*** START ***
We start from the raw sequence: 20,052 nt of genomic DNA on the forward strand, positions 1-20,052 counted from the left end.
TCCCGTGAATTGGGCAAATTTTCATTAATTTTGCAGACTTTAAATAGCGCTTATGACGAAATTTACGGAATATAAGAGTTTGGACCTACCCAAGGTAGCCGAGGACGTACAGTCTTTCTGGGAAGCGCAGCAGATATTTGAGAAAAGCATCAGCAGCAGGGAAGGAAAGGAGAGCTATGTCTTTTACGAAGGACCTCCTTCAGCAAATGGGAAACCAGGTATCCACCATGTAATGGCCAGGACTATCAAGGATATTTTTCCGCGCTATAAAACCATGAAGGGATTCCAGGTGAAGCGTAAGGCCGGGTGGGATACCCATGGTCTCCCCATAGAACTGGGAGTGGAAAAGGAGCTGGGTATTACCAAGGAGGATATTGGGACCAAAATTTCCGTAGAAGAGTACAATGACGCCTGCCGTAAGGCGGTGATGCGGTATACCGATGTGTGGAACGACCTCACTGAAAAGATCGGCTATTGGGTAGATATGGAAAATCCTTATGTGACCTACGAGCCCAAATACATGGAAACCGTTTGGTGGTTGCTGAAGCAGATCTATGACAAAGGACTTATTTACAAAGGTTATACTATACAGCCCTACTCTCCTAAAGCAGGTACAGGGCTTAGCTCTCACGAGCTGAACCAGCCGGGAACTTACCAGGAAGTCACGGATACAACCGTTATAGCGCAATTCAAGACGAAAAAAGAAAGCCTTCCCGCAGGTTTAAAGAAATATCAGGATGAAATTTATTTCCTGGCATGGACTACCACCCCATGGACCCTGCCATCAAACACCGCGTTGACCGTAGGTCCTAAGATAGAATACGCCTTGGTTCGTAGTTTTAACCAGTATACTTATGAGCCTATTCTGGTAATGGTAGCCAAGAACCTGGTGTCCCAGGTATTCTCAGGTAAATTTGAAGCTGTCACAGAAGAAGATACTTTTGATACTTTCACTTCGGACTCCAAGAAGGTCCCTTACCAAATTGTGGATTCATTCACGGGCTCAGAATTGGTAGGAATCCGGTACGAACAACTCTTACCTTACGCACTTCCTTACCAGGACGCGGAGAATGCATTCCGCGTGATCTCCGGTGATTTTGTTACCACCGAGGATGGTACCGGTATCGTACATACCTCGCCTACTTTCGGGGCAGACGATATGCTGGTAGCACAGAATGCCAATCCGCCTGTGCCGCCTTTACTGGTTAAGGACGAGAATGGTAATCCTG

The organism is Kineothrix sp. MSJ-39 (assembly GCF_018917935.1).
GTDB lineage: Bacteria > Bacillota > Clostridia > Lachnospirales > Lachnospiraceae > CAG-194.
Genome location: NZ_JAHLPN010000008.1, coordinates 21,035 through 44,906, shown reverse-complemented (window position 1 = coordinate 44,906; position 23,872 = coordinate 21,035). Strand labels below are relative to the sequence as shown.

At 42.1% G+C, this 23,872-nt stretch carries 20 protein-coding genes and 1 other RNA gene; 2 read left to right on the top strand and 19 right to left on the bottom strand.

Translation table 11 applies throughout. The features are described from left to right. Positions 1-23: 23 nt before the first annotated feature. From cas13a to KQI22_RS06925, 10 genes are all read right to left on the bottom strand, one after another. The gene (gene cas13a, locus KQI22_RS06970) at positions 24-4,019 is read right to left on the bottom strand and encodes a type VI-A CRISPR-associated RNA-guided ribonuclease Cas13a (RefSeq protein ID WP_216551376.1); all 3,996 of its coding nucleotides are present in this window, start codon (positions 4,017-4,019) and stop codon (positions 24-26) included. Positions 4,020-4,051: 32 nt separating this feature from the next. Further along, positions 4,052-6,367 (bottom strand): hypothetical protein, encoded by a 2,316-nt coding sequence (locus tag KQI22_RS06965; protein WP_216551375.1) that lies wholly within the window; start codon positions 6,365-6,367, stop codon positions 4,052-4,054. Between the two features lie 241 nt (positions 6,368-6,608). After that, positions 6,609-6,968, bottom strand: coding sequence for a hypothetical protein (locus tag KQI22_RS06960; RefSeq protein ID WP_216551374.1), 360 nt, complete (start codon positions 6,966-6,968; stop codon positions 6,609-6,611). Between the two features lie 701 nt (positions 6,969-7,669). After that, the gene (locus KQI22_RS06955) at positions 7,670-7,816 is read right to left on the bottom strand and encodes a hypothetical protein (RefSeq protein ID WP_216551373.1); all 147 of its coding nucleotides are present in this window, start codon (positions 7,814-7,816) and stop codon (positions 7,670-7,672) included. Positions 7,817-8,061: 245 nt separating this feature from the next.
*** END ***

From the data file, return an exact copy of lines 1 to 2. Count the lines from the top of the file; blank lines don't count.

We start from the raw sequence: 20,052 nt of genomic DNA on the forward strand, positions 1-20,052 counted from the left end.
TCCCGTGAATTGGGCAAATTTTCATTAATTTTGCAGACTTTAAATAGCGCTTATGACGAAATTTACGGAATATAAGAGTTTGGACCTACCCAAGGTAGCCGAGGACGTACAGTCTTTCTGGGAAGCGCAGCAGATATTTGAGAAAAGCATCAGCAGCAGGGAAGGAAAGGAGAGCTATGTCTTTTACGAAGGACCTCCTTCAGCAAATGGGAAACCAGGTATCCACCATGTAATGGCCAGGACTATCAAGGATATTTTTCCGCGCTATAAAACCATGAAGGGATTCCAGGTGAAGCGTAAGGCCGGGTGGGATACCCATGGTCTCCCCATAGAACTGGGAGTGGAAAAGGAGCTGGGTATTACCAAGGAGGATATTGGGACCAAAATTTCCGTAGAAGAGTACAATGACGCCTGCCGTAAGGCGGTGATGCGGTATACCGATGTGTGGAACGACCTCACTGAAAAGATCGGCTATTGGGTAGATATGGAAAATCCTTATGTGACCTACGAGCCCAAATACATGGAAACCGTTTGGTGGTTGCTGAAGCAGATCTATGACAAAGGACTTATTTACAAAGGTTATACTATACAGCCCTACTCTCCTAAAGCAGGTACAGGGCTTAGCTCTCACGAGCTGAACCAGCCGGGAACTTACCAGGAAGTCACGGATACAACCGTTATAGCGCAATTCAAGACGAAAAAAGAAAGCCTTCCCGCAGGTTTAAAGAAATATCAGGATGAAATTTATTTCCTGGCATGGACTACCACCCCATGGACCCTGCCATCAAACACCGCGTTGACCGTAGGTCCTAAGATAGAATACGCCTTGGTTCGTAGTTTTAACCAGTATACTTATGAGCCTATTCTGGTAATGGTAGCCAAGAACCTGGTGTCCCAGGTATTCTCAGGTAAATTTGAAGCTGTCACAGAAGAAGATACTTTTGATACTTTCACTTCGGACTCCAAGAAGGTCCCTTACCAAATTGTGGATTCATTCACGGGCTCAGAATTGGTAGGAATCCGGTACGAACAACTCTTACCTTACGCACTTCCTTACCAGGACGCGGAGAATGCATTCCGCGTGATCTCCGGTGATTTTGTTACCACCGAGGATGGTACCGGTATCGTACATACCTCGCCTACTTTCGGGGCAGACGATATGCTGGTAGCACAGAATGCCAATCCGCCTGTGCCGCCTTTACTGGTTAAGGACGAGAATGGTAATCCTG